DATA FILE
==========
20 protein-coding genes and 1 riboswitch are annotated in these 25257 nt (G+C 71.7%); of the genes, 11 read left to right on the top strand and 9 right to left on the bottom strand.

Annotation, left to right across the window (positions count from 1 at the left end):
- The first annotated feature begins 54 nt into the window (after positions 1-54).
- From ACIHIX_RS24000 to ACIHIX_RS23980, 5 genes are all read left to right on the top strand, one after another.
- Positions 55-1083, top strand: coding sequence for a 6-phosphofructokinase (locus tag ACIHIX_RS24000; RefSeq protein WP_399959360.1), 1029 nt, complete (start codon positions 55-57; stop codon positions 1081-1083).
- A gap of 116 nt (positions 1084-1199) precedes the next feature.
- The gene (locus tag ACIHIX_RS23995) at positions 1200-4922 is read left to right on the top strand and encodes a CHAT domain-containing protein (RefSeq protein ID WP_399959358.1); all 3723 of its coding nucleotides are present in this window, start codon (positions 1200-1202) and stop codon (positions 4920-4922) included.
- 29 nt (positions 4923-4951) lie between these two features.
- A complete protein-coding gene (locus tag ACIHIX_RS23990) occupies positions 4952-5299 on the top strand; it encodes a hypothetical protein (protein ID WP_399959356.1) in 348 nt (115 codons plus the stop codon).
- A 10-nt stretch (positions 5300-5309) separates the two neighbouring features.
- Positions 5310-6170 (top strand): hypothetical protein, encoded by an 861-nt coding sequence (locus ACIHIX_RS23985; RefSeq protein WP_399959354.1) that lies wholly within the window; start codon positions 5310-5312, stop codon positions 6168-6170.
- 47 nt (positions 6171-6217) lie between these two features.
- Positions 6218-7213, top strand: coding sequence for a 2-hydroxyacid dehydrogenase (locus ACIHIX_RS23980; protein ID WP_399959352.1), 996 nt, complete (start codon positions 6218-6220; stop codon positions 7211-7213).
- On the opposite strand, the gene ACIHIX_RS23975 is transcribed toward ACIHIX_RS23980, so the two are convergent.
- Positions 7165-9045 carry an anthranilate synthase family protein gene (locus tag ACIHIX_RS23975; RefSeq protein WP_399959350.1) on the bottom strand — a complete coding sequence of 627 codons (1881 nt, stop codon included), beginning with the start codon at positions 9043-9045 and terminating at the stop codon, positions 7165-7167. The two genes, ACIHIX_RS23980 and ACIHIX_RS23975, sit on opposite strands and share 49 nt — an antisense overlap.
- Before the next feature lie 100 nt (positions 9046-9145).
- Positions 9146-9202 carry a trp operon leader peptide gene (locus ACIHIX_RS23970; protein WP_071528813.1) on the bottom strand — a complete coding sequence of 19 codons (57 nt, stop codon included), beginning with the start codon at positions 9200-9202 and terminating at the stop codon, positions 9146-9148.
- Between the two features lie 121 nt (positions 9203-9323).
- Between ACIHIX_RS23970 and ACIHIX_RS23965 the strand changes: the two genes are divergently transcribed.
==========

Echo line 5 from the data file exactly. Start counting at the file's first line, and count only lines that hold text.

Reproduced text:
- Positions 55-1083, top strand: coding sequence for a 6-phosphofructokinase (locus tag ACIHIX_RS24000; RefSeq protein WP_399959360.1), 1029 nt, complete (start codon positions 55-57; stop codon positions 1081-1083).